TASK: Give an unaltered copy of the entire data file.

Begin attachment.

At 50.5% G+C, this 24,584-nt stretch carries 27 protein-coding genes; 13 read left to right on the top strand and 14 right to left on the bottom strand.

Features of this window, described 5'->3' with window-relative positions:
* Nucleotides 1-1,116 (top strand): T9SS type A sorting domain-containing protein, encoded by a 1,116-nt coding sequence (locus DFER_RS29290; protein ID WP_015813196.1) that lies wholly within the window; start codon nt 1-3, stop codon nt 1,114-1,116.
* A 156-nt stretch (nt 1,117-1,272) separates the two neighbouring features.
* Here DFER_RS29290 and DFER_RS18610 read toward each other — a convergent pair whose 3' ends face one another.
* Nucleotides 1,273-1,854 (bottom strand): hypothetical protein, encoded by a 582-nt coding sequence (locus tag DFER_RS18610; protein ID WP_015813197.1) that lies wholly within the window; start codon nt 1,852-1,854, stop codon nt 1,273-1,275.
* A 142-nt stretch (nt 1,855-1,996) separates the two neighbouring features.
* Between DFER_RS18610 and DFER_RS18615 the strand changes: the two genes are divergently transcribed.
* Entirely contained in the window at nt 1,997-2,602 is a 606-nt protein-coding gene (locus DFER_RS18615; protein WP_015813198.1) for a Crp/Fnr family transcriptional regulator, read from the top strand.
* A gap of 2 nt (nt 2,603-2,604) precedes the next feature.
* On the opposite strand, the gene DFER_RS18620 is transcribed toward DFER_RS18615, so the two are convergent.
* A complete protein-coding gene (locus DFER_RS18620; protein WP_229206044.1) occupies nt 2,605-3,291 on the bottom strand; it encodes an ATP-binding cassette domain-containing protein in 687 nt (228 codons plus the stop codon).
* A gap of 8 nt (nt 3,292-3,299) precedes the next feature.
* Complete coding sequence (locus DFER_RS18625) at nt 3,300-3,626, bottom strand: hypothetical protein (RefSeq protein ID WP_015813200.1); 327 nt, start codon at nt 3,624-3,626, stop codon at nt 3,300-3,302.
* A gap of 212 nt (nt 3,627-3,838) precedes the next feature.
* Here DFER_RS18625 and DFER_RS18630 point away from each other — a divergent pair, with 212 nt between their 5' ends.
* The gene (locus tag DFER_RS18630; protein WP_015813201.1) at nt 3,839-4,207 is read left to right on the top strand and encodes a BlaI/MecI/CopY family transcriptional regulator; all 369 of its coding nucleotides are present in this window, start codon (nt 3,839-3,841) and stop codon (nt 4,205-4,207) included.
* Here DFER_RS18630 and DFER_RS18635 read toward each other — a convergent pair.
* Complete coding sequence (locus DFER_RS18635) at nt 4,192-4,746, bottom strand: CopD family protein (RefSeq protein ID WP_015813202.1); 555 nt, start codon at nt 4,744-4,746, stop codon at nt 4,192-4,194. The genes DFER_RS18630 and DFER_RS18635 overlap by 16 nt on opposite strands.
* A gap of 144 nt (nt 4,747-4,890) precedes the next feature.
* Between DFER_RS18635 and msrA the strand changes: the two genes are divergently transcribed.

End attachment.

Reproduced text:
At 50.5% G+C, this 24,584-nt stretch carries 27 protein-coding genes; 13 read left to right on the top strand and 14 right to left on the bottom strand.

Features of this window, described 5'->3' with window-relative positions:
* Nucleotides 1-1,116 (top strand): T9SS type A sorting domain-containing protein, encoded by a 1,116-nt coding sequence (locus DFER_RS29290; protein ID WP_015813196.1) that lies wholly within the window; start codon nt 1-3, stop codon nt 1,114-1,116.
* A 156-nt stretch (nt 1,117-1,272) separates the two neighbouring features.
* Here DFER_RS29290 and DFER_RS18610 read toward each other — a convergent pair whose 3' ends face one another.
* Nucleotides 1,273-1,854 (bottom strand): hypothetical protein, encoded by a 582-nt coding sequence (locus tag DFER_RS18610; protein ID WP_015813197.1) that lies wholly within the window; start codon nt 1,852-1,854, stop codon nt 1,273-1,275.
* A 142-nt stretch (nt 1,855-1,996) separates the two neighbouring features.
* Between DFER_RS18610 and DFER_RS18615 the strand changes: the two genes are divergently transcribed.
* Entirely contained in the window at nt 1,997-2,602 is a 606-nt protein-coding gene (locus DFER_RS18615; protein WP_015813198.1) for a Crp/Fnr family transcriptional regulator, read from the top strand.
* A gap of 2 nt (nt 2,603-2,604) precedes the next feature.
* On the opposite strand, the gene DFER_RS18620 is transcribed toward DFER_RS18615, so the two are convergent.
* A complete protein-coding gene (locus DFER_RS18620; protein WP_229206044.1) occupies nt 2,605-3,291 on the bottom strand; it encodes an ATP-binding cassette domain-containing protein in 687 nt (228 codons plus the stop codon).
* A gap of 8 nt (nt 3,292-3,299) precedes the next feature.
* Complete coding sequence (locus DFER_RS18625) at nt 3,300-3,626, bottom strand: hypothetical protein (RefSeq protein ID WP_015813200.1); 327 nt, start codon at nt 3,624-3,626, stop codon at nt 3,300-3,302.
* A gap of 212 nt (nt 3,627-3,838) precedes the next feature.
* Here DFER_RS18625 and DFER_RS18630 point away from each other — a divergent pair, with 212 nt between their 5' ends.
* The gene (locus tag DFER_RS18630; protein WP_015813201.1) at nt 3,839-4,207 is read left to right on the top strand and encodes a BlaI/MecI/CopY family transcriptional regulator; all 369 of its coding nucleotides are present in this window, start codon (nt 3,839-3,841) and stop codon (nt 4,205-4,207) included.
* Here DFER_RS18630 and DFER_RS18635 read toward each other — a convergent pair.
* Complete coding sequence (locus DFER_RS18635) at nt 4,192-4,746, bottom strand: CopD family protein (RefSeq protein ID WP_015813202.1); 555 nt, start codon at nt 4,744-4,746, stop codon at nt 4,192-4,194. The genes DFER_RS18630 and DFER_RS18635 overlap by 16 nt on opposite strands.
* A gap of 144 nt (nt 4,747-4,890) precedes the next feature.
* Between DFER_RS18635 and msrA the strand changes: the two genes are divergently transcribed.